SCC Red teams see Blue when seeing 'the other side'

  • Written by Phil Arvia


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File photo by Jeff Vorva

Richards’ Jaylan Catledge is shown tumbling in a game last year. For the most part, the South Suburban Red teams take tumbles when facing SSC Blue teams in crossover games. 


SSC teams’ records in crossover games this season:

SSC Blue

TF North           4-0

Hillcrest            4-0

TF South           4-0

Lemont 3-0

Oak Forest        3-1

Tinley Park        3-1

Bremen 3-1

Total     24-3


Richards           2-2

Evergreen Park 1-3

Reavis  0-3

Shepard            0-4

Oak Lawn          0-4

Eisenhower       0-4

Argo     0-4

Total     3-24


Before his team’s Friday night contest at T.F. South, Richards coach Chris Passafiume was asked if his players noticed the victory advantage in South Suburban Conference crossover games enjoyed by the Blue Division teams over their Red.

“They really don’t,” he said. “Our main focus is on whoever’s in front of us on that night.”

After the Rebels topped Richards 56-40 to run their league record to 4-0, all against Blue teams, Bulldogs senior Jeremiah Melton was posed the same question.

“We notice,” he said. “It’s always tougher to play the other side.”

Richards (5-3, 2-2) entered the weekend as the only SSC Red member with a win over a Blue squad. The rest of the Bulldogs’ division was a combined 0-17 in crossovers. After Friday’s action, Evergreen Park joined Richards in the win department over a Blue team with a 59-46 triumph over Tinley Park. Heading into this week, Blue had a 21-3 advantage.

This isn’t new.

From the 2012-13 season through 2015-16, the Blue owned a 134-62 edge in crossovers. 

“I know the coaches recognize that,” South coach John O’Rourke said. “It makes for some interesting discussions at the all-conference meeting.”

The SSC produces all-Blue and all-Red teams. Some years, that means a second-place Red squad that goes 6-7 might produce more all-conference players than a 9-4 Blue team that finishes tied for fourth. Last season, Richards won the Red at 9-4, which would have been good for fourth in the Blue.

Melton, a senior, is hopeful that another rough start fades into a Richards Red Division crown, as it has in nine of 10 SSC seasons since the league’s 2006 inception.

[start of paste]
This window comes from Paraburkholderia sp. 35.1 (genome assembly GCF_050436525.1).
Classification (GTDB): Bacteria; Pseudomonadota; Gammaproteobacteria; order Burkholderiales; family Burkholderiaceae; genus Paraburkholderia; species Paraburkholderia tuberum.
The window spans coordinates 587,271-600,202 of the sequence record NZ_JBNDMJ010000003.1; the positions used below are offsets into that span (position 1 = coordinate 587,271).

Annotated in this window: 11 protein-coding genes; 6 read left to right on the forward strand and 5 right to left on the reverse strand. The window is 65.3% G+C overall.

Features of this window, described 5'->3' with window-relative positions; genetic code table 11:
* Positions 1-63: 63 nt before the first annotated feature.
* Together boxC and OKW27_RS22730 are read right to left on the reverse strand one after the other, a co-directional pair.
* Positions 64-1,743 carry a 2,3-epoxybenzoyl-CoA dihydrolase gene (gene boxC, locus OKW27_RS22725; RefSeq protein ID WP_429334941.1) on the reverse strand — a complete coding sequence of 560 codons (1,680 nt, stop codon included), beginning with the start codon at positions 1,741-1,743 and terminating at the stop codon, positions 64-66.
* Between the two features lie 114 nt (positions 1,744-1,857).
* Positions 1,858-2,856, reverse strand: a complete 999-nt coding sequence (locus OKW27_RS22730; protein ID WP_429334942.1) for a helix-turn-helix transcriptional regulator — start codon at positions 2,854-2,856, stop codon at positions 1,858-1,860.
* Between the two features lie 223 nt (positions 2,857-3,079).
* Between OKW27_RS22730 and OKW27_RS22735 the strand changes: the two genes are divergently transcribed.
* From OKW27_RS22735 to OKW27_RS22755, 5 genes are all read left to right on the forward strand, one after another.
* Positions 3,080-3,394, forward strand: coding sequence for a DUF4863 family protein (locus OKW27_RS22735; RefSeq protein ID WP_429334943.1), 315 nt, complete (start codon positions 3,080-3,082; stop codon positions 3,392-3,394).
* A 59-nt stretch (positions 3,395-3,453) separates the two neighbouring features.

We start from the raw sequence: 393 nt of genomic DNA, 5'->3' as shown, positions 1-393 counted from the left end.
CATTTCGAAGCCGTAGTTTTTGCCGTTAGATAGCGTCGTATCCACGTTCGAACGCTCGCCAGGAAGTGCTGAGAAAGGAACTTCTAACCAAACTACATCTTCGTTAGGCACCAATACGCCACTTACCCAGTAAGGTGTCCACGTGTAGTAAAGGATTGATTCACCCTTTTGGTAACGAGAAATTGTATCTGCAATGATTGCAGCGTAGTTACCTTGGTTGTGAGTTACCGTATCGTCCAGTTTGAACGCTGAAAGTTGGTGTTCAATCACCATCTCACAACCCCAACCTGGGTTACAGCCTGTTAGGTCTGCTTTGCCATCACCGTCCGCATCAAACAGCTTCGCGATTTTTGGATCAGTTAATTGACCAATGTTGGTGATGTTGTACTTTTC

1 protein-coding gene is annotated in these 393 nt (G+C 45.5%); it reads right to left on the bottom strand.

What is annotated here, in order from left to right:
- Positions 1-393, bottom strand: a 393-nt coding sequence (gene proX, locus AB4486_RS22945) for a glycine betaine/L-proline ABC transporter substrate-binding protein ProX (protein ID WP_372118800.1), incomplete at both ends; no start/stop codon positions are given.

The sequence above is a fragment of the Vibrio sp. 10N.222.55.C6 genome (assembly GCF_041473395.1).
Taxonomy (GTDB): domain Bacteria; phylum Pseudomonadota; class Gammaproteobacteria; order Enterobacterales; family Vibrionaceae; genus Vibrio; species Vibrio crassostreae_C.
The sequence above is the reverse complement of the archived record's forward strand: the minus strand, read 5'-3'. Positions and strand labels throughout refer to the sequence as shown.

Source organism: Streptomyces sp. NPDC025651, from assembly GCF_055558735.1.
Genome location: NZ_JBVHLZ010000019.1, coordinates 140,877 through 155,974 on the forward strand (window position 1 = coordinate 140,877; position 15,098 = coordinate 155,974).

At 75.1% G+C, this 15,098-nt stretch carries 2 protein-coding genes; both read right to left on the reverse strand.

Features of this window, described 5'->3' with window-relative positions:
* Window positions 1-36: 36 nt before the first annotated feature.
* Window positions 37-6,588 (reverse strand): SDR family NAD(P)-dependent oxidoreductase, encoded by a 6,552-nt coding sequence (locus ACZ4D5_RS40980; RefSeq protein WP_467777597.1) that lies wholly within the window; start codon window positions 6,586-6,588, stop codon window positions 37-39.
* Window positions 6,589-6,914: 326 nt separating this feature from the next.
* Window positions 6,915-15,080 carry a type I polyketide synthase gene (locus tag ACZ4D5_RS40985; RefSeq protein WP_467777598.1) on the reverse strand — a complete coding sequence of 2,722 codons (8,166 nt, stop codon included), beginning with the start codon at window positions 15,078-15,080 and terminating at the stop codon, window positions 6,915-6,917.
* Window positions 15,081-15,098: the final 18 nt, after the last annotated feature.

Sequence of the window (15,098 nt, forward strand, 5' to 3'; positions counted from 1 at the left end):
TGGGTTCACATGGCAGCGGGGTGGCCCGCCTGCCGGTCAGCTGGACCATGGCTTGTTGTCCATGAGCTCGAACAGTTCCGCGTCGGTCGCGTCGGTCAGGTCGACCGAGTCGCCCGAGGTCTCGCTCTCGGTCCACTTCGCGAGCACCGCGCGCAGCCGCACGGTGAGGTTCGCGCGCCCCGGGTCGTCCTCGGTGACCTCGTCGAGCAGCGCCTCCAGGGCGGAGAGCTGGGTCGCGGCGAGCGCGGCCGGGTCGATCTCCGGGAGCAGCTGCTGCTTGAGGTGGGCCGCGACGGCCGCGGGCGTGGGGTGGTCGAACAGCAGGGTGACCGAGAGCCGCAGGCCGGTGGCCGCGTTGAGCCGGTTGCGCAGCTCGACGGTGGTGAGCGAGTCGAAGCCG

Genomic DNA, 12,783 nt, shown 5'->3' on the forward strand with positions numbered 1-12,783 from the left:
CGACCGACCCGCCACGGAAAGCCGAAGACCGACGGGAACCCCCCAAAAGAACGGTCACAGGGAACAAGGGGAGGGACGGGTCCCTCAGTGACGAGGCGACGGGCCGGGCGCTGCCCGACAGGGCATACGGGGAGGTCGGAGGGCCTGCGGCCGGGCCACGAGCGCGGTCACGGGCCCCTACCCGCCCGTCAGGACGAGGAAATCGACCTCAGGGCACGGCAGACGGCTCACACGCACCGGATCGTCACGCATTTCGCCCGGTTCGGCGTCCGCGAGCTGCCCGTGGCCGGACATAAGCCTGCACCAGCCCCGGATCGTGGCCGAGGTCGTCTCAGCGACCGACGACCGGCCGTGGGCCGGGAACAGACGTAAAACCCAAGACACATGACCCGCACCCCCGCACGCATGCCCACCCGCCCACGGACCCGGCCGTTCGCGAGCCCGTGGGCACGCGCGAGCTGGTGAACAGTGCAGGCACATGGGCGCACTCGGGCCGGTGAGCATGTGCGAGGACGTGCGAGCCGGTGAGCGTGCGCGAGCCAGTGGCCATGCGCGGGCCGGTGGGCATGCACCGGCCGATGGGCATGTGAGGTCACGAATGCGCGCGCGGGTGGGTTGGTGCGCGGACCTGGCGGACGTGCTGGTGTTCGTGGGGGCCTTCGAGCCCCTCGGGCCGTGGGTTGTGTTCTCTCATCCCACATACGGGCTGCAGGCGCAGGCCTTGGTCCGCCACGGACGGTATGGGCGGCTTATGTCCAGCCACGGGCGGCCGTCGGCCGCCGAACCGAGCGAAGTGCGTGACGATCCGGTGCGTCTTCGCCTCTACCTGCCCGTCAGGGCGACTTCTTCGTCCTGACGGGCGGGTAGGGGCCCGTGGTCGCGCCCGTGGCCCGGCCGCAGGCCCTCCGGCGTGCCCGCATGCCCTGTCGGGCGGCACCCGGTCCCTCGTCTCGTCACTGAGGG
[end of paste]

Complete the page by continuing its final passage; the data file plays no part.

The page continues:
“With our (Hinsdale Central) Christmas tournament, this should get us ready to finish strong,” he said.

Friday, the Bulldogs did anything but as the Rebels (5-3 overall) eased away after leading just 30-24 with 4:22 to play in the third quarter.

Behind 6-foot-5 forward Bron Hill, who finished with 27 points and 16 rebounds, South started racking up easy buckets in transition and put together a 20-9 surge over the next eight minutes. J’Quan Black backed up Hill with eight points and 10 boards.

“In the middle of the third, they started getting run-outs,” Melton said. “We tried to pressure them a little bit, and it broke down.”

Melton led Richards with 11 points. Jaylan Catledge, back after missing two games with a foot injury, was well off his 23.4-points-per-game average, scoring six on one-of-nine shooting. But he added nine rebounds.

“He said it was a little sore at the end,” Passafiume said. “But I think it was more rust than anything. He was nervous. He wasn’t playing with the reckless abandon he usually does.

“It was different, seeing him like that. We know he’s one of the greatest players ever to suit up at Richards, and he’d play on one leg if we’d let him — but I think he was worried he might roll off somebody’s foot and hurt it again.”

South game-planned for a healthy Catledge.

“I know he was injured, but our focus was to take him away, to force him into difficult shots,” O’Rourke said. “And we wanted to force their shooters to put the ball on the floor as opposed to catching and shooting 3-pointers.” 

Catledge should be at full strength by the time Richards next plays against Rockford Auburn at Hinsdale on Dec. 27. As the tallest Richards player — he’s listed at 6-5 — he’ll have to be if the Bulldogs are going to defend their Red Division title.

“We don’t have 6-9, 6-10 guys ducking to get through the doorways walking the halls at Richards,” Passafiume said. “We can compete if we do the things we stress in practice. We have to create some more things defensively.

“We’ve got to pressure the ball, get out and run, use the athletes we have. We will. I like our group. We have mentally tough kids at Richards.”